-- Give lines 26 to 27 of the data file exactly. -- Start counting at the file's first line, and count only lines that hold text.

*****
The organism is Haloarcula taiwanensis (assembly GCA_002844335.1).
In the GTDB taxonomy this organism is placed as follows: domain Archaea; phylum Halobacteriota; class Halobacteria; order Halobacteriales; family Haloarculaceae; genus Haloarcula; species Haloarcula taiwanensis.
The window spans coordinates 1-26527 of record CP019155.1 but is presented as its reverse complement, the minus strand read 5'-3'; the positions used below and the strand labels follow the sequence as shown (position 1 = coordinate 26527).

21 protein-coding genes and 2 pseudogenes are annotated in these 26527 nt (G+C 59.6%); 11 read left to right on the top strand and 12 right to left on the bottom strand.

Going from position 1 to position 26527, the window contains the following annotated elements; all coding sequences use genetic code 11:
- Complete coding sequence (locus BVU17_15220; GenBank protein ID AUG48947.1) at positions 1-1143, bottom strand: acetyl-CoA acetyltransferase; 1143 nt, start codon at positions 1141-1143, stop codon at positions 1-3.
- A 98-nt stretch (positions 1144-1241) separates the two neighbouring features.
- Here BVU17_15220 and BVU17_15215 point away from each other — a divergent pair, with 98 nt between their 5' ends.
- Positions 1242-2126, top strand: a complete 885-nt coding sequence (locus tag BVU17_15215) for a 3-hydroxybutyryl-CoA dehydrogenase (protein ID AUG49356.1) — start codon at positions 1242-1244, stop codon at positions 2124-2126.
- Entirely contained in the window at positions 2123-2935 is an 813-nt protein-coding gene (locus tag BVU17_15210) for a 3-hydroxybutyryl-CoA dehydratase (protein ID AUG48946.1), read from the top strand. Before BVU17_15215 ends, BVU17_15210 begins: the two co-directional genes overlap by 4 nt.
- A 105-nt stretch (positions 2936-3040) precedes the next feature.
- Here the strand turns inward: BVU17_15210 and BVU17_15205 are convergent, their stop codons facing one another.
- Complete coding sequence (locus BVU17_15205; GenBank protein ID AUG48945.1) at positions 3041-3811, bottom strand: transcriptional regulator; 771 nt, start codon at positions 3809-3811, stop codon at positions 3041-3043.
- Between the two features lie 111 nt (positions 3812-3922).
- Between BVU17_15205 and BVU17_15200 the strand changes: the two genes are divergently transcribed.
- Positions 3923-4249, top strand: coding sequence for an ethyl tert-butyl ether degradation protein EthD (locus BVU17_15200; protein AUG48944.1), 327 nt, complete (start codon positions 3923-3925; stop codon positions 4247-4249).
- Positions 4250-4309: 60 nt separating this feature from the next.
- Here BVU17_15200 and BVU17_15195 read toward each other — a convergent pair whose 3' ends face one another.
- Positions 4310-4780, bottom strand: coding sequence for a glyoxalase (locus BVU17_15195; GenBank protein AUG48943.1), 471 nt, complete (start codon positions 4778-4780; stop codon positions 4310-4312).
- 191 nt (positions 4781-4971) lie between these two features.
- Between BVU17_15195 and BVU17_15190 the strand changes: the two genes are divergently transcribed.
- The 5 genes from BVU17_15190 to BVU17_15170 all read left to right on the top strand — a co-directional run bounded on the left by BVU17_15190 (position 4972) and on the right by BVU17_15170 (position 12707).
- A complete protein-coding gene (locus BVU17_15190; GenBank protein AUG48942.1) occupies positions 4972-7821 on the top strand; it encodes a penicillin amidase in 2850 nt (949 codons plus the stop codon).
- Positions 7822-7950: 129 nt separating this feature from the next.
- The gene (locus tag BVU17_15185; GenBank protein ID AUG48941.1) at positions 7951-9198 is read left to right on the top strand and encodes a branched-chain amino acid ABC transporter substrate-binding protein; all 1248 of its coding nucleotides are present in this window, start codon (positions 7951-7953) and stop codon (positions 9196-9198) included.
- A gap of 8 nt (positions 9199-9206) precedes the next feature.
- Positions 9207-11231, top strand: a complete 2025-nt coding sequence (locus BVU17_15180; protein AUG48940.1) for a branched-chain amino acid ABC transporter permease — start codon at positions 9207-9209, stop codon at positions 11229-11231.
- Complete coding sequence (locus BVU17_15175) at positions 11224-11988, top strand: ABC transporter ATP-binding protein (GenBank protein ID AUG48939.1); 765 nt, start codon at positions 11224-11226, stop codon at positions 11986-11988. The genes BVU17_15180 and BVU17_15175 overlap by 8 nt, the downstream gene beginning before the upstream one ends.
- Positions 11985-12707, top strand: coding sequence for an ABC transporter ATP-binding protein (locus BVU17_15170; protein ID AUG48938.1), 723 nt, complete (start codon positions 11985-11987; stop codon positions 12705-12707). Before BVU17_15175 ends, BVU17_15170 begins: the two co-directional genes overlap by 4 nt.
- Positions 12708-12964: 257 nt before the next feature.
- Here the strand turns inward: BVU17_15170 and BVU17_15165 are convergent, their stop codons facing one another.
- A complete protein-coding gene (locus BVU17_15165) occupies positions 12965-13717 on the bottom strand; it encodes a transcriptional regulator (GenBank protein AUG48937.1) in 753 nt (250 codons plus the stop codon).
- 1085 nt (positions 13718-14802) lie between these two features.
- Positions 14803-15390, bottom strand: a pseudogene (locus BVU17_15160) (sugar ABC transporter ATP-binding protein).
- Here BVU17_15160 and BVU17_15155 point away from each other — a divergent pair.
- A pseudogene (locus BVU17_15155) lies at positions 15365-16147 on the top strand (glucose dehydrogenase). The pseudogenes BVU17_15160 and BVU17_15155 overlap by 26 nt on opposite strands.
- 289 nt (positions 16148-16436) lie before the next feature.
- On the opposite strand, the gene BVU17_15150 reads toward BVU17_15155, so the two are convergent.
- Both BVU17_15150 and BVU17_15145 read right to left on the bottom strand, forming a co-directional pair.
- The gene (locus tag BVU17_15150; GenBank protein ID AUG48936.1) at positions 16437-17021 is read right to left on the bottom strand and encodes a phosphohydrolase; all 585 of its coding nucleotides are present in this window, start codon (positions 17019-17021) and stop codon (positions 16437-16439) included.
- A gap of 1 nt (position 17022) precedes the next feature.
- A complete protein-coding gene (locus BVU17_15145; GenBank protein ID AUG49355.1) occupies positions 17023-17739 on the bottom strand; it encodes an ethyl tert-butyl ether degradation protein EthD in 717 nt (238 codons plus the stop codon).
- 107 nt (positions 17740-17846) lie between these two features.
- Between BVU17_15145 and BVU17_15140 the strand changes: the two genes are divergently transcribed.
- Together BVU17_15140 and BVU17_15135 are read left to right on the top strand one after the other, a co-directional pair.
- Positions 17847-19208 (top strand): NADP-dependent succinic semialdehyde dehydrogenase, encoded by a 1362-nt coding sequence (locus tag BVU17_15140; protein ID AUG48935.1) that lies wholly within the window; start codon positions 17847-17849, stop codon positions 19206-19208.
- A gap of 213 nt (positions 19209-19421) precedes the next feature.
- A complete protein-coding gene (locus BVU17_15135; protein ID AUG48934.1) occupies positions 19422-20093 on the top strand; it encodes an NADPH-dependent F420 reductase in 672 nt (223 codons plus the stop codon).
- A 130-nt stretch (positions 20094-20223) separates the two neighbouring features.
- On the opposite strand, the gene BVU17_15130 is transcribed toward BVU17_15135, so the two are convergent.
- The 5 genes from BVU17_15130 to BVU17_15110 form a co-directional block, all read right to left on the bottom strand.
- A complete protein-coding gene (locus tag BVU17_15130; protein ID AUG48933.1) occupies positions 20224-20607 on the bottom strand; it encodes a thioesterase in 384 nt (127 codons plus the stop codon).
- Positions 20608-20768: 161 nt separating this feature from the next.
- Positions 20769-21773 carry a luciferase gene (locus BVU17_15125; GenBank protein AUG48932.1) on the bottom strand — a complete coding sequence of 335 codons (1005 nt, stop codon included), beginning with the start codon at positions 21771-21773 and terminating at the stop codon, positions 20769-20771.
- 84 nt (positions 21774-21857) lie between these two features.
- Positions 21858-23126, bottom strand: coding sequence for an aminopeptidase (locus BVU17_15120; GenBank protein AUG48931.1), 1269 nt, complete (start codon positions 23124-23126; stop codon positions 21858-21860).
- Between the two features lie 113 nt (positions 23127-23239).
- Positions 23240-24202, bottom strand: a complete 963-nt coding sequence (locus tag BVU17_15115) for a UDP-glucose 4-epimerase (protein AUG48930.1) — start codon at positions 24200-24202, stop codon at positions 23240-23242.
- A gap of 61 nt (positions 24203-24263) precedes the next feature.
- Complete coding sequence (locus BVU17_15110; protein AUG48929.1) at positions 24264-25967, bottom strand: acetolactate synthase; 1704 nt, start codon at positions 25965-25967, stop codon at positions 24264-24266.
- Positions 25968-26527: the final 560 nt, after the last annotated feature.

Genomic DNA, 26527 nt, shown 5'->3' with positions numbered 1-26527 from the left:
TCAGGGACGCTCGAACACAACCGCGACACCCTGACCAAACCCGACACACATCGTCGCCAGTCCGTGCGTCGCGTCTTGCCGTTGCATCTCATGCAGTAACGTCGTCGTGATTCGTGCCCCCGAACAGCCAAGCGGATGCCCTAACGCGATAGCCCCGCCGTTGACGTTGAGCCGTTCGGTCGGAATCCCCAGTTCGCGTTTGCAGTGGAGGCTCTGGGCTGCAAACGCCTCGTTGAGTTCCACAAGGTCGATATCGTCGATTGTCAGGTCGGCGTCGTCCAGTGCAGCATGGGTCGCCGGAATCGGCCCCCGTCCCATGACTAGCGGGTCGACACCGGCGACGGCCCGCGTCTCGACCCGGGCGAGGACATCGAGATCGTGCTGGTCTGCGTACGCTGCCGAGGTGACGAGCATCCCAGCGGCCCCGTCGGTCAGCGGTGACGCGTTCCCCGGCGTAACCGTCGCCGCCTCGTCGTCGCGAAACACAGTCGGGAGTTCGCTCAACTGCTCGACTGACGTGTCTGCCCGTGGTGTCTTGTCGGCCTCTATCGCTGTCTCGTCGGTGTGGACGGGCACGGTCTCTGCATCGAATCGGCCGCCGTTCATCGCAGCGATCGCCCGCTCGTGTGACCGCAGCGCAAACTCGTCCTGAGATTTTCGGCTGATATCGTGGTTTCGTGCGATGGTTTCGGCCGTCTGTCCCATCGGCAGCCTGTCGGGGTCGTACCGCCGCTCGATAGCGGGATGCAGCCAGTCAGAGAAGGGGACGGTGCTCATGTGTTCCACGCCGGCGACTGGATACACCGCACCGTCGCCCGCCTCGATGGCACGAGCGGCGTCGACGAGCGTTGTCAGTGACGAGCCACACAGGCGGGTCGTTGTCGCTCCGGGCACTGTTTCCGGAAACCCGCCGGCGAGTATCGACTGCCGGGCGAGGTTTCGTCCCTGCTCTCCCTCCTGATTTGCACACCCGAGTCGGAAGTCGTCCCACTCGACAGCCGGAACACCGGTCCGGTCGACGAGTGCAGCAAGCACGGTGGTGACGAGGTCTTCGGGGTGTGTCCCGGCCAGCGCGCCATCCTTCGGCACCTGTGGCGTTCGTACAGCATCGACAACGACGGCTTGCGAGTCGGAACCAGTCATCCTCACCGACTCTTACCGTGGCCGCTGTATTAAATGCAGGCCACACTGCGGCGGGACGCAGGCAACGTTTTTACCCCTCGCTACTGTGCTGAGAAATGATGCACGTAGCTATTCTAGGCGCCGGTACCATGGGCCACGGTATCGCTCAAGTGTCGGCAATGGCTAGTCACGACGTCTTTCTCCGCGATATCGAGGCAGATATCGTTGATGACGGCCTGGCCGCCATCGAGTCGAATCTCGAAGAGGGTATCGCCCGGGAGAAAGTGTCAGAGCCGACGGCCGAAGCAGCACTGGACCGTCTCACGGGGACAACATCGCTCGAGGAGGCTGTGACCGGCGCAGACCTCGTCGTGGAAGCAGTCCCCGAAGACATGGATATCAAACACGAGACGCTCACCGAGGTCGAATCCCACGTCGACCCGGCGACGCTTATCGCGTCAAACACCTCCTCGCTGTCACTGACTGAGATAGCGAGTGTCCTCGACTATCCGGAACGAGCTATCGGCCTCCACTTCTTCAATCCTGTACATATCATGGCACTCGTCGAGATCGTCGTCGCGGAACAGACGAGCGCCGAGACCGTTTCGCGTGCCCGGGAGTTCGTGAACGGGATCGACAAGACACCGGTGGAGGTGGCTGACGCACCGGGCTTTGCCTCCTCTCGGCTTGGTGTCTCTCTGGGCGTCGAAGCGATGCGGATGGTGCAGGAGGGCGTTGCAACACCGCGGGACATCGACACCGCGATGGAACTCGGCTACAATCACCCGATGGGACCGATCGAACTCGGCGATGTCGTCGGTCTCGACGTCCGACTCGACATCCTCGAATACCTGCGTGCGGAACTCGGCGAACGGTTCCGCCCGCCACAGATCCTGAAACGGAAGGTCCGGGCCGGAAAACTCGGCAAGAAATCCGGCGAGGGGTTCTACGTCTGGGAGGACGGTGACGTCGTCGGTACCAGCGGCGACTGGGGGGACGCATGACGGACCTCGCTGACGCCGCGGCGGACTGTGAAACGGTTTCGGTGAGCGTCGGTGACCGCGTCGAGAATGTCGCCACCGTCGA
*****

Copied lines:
- A gap of 8 nt (positions 9199-9206) precedes the next feature.
- Positions 9207-11231, top strand: a complete 2025-nt coding sequence (locus BVU17_15180; protein AUG48940.1) for a branched-chain amino acid ABC transporter permease — start codon at positions 9207-9209, stop codon at positions 11229-11231.